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State of California, Department of Transportation - page 22 / 52





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Baghouse Typically removes dust from the drier that passes the No. 200 sieve, utilizing a principle similar to a giant vacuum cleaner. Exhaust fans pull dust laden air through 100 or more long metal cages, covered with cloth bags to catch

the fine




Baghouses sections,

are typically



sections are collecting dust; others are using reverse air, a shaker system or a pulse cleaning system to release dust from the outside of the bags. Dust then falls to the floor of the baghouse and travels by auger or conveyor to a central point outside of the system. Caltrans allows two options for the collected dust at this point in the process. The collected dust can either be rejected into a waste pond or returned to the pugmill as described in the following section, “Baghouse Dust Return”. If any of the

collected fines stored in a silo

from the baghouse are to be used in the completed mix, they then metered by mass (weight) as a portion of the dry aggregate.

must be The AC

plant plant

inspector must be sure that is equipped with an auger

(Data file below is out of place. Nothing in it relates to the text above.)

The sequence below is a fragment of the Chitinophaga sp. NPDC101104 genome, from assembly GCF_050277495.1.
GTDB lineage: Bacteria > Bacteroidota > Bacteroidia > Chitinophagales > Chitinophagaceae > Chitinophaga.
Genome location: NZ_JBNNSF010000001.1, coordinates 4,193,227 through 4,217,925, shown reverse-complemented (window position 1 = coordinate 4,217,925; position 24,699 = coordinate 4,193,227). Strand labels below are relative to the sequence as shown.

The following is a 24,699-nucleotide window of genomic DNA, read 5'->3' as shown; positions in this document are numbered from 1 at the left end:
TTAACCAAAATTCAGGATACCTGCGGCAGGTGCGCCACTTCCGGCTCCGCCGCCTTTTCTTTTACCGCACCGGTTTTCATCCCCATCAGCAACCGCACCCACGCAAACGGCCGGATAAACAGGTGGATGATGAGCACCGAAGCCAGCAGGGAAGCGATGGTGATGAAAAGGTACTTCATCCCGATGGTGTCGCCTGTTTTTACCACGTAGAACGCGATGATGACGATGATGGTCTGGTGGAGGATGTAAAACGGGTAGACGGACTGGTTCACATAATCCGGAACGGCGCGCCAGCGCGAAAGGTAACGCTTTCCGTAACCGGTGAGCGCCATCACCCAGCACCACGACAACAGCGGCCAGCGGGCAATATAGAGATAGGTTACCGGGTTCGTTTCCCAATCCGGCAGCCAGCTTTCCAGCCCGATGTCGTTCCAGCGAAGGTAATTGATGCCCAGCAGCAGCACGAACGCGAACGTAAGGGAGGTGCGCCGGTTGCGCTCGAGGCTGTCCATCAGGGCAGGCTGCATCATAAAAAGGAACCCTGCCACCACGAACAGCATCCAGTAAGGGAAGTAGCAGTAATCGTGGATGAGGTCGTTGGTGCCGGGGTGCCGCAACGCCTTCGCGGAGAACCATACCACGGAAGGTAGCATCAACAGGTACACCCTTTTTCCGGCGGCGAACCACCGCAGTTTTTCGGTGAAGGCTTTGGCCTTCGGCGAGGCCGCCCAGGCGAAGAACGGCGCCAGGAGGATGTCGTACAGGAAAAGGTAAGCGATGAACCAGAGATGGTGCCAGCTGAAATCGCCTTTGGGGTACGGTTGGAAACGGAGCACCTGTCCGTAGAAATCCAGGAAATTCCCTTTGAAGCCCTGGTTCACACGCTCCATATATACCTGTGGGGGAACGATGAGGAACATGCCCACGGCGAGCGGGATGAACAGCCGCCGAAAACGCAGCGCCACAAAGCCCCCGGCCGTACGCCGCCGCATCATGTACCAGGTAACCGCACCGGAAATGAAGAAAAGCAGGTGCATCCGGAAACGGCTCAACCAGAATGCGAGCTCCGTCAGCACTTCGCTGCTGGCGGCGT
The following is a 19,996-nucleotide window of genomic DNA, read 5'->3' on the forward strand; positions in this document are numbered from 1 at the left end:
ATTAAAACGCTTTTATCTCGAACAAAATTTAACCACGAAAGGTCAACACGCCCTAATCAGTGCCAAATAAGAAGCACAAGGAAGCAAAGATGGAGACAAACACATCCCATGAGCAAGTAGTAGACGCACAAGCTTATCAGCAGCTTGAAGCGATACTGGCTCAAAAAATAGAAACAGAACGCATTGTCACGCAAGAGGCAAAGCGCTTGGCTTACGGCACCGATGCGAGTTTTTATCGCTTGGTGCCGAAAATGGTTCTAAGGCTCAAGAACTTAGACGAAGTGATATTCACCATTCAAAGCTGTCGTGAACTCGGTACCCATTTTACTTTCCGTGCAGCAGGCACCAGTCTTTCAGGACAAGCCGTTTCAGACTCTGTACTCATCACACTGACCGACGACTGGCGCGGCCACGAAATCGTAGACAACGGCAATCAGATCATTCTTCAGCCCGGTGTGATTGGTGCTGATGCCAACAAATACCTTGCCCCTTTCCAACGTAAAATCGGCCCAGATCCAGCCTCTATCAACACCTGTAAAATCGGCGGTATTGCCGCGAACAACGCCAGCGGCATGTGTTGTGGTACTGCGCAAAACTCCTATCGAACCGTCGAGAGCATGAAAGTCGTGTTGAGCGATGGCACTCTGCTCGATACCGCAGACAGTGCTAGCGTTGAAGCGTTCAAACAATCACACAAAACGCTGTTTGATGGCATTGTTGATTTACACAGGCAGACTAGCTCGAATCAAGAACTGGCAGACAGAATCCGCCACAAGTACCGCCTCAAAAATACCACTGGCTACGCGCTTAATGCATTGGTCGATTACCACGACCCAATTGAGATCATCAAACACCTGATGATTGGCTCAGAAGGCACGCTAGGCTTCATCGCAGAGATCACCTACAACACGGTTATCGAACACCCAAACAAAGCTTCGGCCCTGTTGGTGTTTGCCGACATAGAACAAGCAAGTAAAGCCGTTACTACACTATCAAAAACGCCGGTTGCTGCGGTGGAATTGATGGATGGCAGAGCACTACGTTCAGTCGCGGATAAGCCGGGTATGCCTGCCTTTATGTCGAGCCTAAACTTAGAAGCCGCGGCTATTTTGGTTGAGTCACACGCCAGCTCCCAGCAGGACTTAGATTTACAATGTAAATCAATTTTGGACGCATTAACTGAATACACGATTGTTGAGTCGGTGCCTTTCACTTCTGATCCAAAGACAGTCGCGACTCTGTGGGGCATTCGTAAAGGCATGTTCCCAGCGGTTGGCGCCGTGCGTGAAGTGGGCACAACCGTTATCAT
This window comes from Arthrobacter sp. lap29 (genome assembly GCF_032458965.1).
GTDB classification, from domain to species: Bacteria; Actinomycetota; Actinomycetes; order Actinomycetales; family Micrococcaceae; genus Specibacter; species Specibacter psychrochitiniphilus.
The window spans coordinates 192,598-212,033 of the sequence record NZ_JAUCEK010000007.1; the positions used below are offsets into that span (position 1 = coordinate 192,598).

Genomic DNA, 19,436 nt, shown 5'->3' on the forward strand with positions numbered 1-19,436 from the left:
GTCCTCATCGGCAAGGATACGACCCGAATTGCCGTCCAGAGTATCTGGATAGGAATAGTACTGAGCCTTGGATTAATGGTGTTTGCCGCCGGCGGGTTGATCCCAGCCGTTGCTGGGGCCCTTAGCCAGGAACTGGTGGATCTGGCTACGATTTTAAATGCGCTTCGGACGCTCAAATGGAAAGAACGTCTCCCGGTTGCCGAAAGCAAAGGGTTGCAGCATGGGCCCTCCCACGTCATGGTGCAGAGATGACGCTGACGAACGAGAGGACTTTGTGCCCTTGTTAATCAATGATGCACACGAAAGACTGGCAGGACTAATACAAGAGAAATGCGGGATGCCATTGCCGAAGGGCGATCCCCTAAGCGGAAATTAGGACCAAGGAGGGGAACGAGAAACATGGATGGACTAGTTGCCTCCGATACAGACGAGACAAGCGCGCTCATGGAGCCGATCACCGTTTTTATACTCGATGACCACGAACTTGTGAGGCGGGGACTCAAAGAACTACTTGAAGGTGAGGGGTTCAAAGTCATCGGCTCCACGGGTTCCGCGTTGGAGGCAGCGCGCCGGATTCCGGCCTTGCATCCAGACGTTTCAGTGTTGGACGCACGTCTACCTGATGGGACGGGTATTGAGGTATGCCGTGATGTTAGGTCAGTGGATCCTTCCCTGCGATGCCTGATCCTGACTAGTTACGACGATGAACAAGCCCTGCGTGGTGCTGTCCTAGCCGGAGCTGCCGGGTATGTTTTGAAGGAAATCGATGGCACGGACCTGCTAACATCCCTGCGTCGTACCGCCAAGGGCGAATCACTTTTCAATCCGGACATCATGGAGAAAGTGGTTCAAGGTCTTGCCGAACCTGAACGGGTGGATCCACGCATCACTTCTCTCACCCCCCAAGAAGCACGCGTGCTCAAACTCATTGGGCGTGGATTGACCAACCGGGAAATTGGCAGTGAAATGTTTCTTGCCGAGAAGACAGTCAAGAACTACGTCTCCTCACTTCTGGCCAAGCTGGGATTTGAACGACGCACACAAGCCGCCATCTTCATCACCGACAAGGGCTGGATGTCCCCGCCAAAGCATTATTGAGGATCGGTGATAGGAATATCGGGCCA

baghouse fines are or pipe connecting

not the

returned to the hot elevator. If a baghouse to the hot elevator, an

inline inspection gate must remain open during all hours baghouse dust is not being returned to the hot elevator.






A few other items the plant inspector should be aware of when a baghouse dust collection system is in use at the AC plant (batch or continuous mix).

1. If the aggregate entering the drier drum has a high moisture content, the fines will have a tendency to cake onto the outside of the bags, reducing the overall efficiency of the dust collection system.

  • 2.

    If incomplete combustion of the burner fuel is occurring, an oily film will permeate the bags, reducing the overall efficiency of the dust collection system. The oily bags may need to be removed and cleaned by a professional service or replaced.

  • 3.

    If the aggregate drying temperature is too high, damage to the bags will occur from overheating. The bags may become singed or develop holes, compromising the efficiency of the dust collection system and possibly creating air quality issues. If the bags are damaged in this manner, a light sensitive powder can be introduced into the baghouse air system. Then a monochromatic light (blacklight) is used on each bag to find the ones containing holes.

4. The plant inspector should verify that dust return is at a uniform rate, surges in dust return should be brought to the plant operator’s attention and corrected as soon as possible. Caltrans Standard Specifications and contract special provision prohibit surges in the dust return system.

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